With €37.5 million ($41 million) investment and Novartis, Sanofi and Gensight alumni on their executive team, Vivet Therapeutics is all set for a strong entrance into the gene therapy field. This initial funding round for the new, European company was led by Swiss giant Novartis Venture Fund and Columbus Venture Partners with Roche Venture Fund, HealthCap, Kurma Partners and Ysios Capital also taking part.
Founded in Paris last year by Jens Kurth (formerly of Anokion and Novartis) and Jean-Philippe Combal (formerly of Gensight Biologics and Sanofi), Vivet Therapeutics also has a wholly-owned subsidiary based in Spain. Collaborations with Fundación para la Investigación Médica Aplicada, a not-for-profit foundation at the Centro de Investigación Medica Aplicada; the University of Navarra based in Pamplona, Spain; and Massachusetts Eye and Ear Infirmary in Boston yielded the company’s lead gene therapy program: VTX801.
VTX801 comprises of a modified adeno-associated virus vector which carries a truncated version of the ATP7B gene. This is intended to treat Wilson disease, a rare genetic disorder caused by a defective gene in liver cells encoding the ATP7B protein. Effects of the deficiency include organ damage, neurologic symptoms and potentially death. Vivet’s therapy will be applied to liver cells, and is thus projected to target the cause of the disease. It is towards developing this that Vivet’s latest backing will go and the company expects to initiate the first in human trials for Wilson disease by the end of 2018.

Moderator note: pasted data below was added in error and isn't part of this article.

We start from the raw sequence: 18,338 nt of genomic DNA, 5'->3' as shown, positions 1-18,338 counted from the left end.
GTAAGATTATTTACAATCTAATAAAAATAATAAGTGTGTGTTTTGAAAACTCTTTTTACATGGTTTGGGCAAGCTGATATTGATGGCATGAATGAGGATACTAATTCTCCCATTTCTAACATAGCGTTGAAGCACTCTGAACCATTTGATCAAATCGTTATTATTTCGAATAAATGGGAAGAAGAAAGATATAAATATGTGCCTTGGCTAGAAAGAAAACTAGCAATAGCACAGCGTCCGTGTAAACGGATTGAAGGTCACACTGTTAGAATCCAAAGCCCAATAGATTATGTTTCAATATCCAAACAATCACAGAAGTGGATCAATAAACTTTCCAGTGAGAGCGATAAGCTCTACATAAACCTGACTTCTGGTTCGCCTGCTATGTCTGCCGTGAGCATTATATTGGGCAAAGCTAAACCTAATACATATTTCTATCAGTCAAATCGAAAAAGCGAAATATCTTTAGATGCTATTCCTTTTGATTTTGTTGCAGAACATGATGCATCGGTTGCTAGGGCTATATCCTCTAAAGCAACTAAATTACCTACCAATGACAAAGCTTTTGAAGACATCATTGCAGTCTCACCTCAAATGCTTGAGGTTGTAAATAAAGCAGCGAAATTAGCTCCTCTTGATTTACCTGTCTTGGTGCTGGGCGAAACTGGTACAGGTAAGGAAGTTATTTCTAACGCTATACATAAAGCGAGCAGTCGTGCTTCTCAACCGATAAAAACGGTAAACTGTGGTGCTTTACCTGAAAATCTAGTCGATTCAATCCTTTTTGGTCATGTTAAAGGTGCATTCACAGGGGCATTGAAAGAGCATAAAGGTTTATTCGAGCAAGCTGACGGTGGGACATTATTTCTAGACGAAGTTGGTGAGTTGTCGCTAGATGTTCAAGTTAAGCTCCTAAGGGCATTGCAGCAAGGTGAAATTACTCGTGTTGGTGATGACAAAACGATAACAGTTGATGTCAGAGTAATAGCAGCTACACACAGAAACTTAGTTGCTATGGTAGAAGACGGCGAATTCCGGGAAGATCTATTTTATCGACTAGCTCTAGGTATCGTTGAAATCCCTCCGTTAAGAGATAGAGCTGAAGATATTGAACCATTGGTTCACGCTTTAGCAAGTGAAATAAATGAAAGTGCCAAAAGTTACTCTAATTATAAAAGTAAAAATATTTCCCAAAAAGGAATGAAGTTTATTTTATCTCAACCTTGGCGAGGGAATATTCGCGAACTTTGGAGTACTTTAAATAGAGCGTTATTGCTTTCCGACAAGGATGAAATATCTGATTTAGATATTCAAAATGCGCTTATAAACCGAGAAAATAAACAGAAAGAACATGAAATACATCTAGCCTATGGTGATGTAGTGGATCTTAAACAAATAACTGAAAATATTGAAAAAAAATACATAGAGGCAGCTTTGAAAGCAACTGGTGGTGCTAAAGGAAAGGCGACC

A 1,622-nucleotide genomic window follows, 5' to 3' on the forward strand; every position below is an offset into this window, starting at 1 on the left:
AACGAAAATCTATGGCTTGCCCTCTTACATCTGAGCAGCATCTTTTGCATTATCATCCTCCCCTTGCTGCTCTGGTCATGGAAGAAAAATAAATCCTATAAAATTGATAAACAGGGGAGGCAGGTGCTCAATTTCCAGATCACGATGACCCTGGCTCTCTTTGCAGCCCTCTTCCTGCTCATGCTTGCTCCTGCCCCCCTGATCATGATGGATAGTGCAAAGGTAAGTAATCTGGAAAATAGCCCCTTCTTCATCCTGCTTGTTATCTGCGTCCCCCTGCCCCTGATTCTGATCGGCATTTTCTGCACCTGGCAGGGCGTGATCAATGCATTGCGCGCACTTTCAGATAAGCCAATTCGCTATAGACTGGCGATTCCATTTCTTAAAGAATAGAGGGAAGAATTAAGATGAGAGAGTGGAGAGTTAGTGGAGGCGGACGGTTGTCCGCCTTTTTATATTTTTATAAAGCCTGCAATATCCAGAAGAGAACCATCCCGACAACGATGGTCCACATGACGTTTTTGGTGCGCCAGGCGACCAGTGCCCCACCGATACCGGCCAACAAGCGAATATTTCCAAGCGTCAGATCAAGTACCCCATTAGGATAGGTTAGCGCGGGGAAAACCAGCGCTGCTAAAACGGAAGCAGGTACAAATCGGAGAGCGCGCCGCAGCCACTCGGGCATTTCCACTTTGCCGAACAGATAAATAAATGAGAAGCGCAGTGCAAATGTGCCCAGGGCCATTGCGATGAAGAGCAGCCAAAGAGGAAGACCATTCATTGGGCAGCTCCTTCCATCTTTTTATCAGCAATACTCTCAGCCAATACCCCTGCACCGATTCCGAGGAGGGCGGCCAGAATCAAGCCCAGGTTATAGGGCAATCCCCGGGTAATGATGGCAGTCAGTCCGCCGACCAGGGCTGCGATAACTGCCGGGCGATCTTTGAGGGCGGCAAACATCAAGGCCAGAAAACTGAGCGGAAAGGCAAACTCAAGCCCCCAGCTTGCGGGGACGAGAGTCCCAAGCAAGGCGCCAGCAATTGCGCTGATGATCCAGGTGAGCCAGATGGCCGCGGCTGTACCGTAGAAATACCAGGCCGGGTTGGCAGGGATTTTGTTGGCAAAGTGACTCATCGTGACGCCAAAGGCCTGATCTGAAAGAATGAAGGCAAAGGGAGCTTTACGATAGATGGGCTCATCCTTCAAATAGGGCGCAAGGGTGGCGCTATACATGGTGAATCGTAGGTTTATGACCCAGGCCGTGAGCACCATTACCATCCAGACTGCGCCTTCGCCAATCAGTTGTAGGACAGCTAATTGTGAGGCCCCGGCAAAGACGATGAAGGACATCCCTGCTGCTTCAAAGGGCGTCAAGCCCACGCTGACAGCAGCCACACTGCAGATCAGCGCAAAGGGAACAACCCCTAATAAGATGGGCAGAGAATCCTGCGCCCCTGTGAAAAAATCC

The funds will also be used by Vivet to develop gene therapy programs for other rare and inherited metabolic diseases, including progressive familial intrahepatic cholestasis type 2 (PFIC2), progressive familial intrahepatic cholestasis type 3 (PFIC3) and citrullinemia type I.
CEO and co-founder Combal commented: “Vivet is delighted to have attracted such a substantial investment from these high-profile life sciences investors. This fundraising reflects our shared excitement about the potential of our lead candidate VTX801 and our technology for generating further novel gene therapies targeting rare inherited metabolic diseases. Early results from preclinical studies with VTX801 are very promising, and we are now well funded to advance this candidate into the clinic, while developing our portfolio and technologies.’ Human trialling of VTX801 is expected to begin in 2018.